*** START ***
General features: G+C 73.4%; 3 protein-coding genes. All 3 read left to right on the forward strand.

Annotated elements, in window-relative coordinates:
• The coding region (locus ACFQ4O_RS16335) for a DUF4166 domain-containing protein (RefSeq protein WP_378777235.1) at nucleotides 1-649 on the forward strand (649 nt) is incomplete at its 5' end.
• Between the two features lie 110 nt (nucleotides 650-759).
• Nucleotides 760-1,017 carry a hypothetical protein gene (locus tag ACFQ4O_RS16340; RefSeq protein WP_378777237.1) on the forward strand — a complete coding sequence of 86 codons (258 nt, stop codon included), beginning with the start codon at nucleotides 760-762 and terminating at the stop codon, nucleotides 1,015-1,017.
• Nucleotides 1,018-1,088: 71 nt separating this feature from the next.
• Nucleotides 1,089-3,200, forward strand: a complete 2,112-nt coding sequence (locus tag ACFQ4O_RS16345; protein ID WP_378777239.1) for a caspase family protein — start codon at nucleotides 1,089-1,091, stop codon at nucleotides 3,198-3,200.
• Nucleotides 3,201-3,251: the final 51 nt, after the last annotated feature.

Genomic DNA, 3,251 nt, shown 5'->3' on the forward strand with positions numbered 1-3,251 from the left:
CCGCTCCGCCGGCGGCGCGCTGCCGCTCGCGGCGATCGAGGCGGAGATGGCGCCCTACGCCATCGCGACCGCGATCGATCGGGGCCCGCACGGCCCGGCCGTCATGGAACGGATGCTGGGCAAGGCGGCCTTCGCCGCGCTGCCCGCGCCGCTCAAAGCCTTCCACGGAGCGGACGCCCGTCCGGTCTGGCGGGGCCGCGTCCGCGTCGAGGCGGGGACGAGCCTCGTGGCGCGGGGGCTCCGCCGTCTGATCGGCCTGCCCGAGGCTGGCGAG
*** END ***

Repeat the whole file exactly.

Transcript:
General features: G+C 73.4%; 3 protein-coding genes. All 3 read left to right on the forward strand.

Annotated elements, in window-relative coordinates:
• The coding region (locus ACFQ4O_RS16335) for a DUF4166 domain-containing protein (RefSeq protein WP_378777235.1) at nucleotides 1-649 on the forward strand (649 nt) is incomplete at its 5' end.
• Between the two features lie 110 nt (nucleotides 650-759).
• Nucleotides 760-1,017 carry a hypothetical protein gene (locus tag ACFQ4O_RS16340; RefSeq protein WP_378777237.1) on the forward strand — a complete coding sequence of 86 codons (258 nt, stop codon included), beginning with the start codon at nucleotides 760-762 and terminating at the stop codon, nucleotides 1,015-1,017.
• Nucleotides 1,018-1,088: 71 nt separating this feature from the next.
• Nucleotides 1,089-3,200, forward strand: a complete 2,112-nt coding sequence (locus tag ACFQ4O_RS16345; protein ID WP_378777239.1) for a caspase family protein — start codon at nucleotides 1,089-1,091, stop codon at nucleotides 3,198-3,200.
• Nucleotides 3,201-3,251: the final 51 nt, after the last annotated feature.

Genomic DNA, 3,251 nt, shown 5'->3' on the forward strand with positions numbered 1-3,251 from the left:
CCGCTCCGCCGGCGGCGCGCTGCCGCTCGCGGCGATCGAGGCGGAGATGGCGCCCTACGCCATCGCGACCGCGATCGATCGGGGCCCGCACGGCCCGGCCGTCATGGAACGGATGCTGGGCAAGGCGGCCTTCGCCGCGCTGCCCGCGCCGCTCAAAGCCTTCCACGGAGCGGACGCCCGTCCGGTCTGGCGGGGCCGCGTCCGCGTCGAGGCGGGGACGAGCCTCGTGGCGCGGGGGCTCCGCCGTCTGATCGGCCTGCCCGAGGCTGGCGAG